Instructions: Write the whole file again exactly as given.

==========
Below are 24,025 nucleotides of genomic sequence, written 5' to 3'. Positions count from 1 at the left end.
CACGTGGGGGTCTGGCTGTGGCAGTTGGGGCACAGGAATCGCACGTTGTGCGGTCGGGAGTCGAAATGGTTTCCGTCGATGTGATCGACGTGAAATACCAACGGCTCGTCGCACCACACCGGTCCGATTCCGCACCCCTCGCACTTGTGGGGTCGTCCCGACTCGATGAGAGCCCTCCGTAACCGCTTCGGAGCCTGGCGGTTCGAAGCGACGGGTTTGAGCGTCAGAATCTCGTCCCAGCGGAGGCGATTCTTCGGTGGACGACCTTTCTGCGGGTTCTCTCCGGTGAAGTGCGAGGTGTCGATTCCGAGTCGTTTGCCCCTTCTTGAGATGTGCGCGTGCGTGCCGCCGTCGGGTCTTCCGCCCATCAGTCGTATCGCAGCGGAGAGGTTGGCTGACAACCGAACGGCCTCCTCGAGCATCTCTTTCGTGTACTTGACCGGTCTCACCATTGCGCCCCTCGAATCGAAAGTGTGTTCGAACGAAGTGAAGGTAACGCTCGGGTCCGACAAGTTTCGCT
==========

Below are 24,025 nucleotides of genomic sequence, written 5' to 3'. Positions count from 1 at the left end.
CACGTGGGGGTCTGGCTGTGGCAGTTGGGGCACAGGAATCGCACGTTGTGCGGTCGGGAGTCGAAATGGTTTCCGTCGATGTGATCGACGTGAAATACCAACGGCTCGTCGCACCACACCGGTCCGATTCCGCACCCCTCGCACTTGTGGGGTCGTCCCGACTCGATGAGAGCCCTCCGTAACCGCTTCGGAGCCTGGCGGTTCGAAGCGACGGGTTTGAGCGTCAGAATCTCGTCCCAGCGGAGGCGATTCTTCGGTGGACGACCTTTCTGCGGGTTCTCTCCGGTGAAGTGCGAGGTGTCGATTCCGAGTCGTTTGCCCCTTCTTGAGATGTGCGCGTGCGTGCCGCCGTCGGGTCTTCCGCCCATCAGTCGTATCGCAGCGGAGAGGTTGGCTGACAACCGAACGGCCTCCTCGAGCATCTCTTTCGTGTACTTGACCGGTCTCACCATTGCGCCCCTCGAATCGAAAGTGTGTTCGAACGAAGTGAAGGTAACGCTCGGGTCCGACAAGTTTCGCT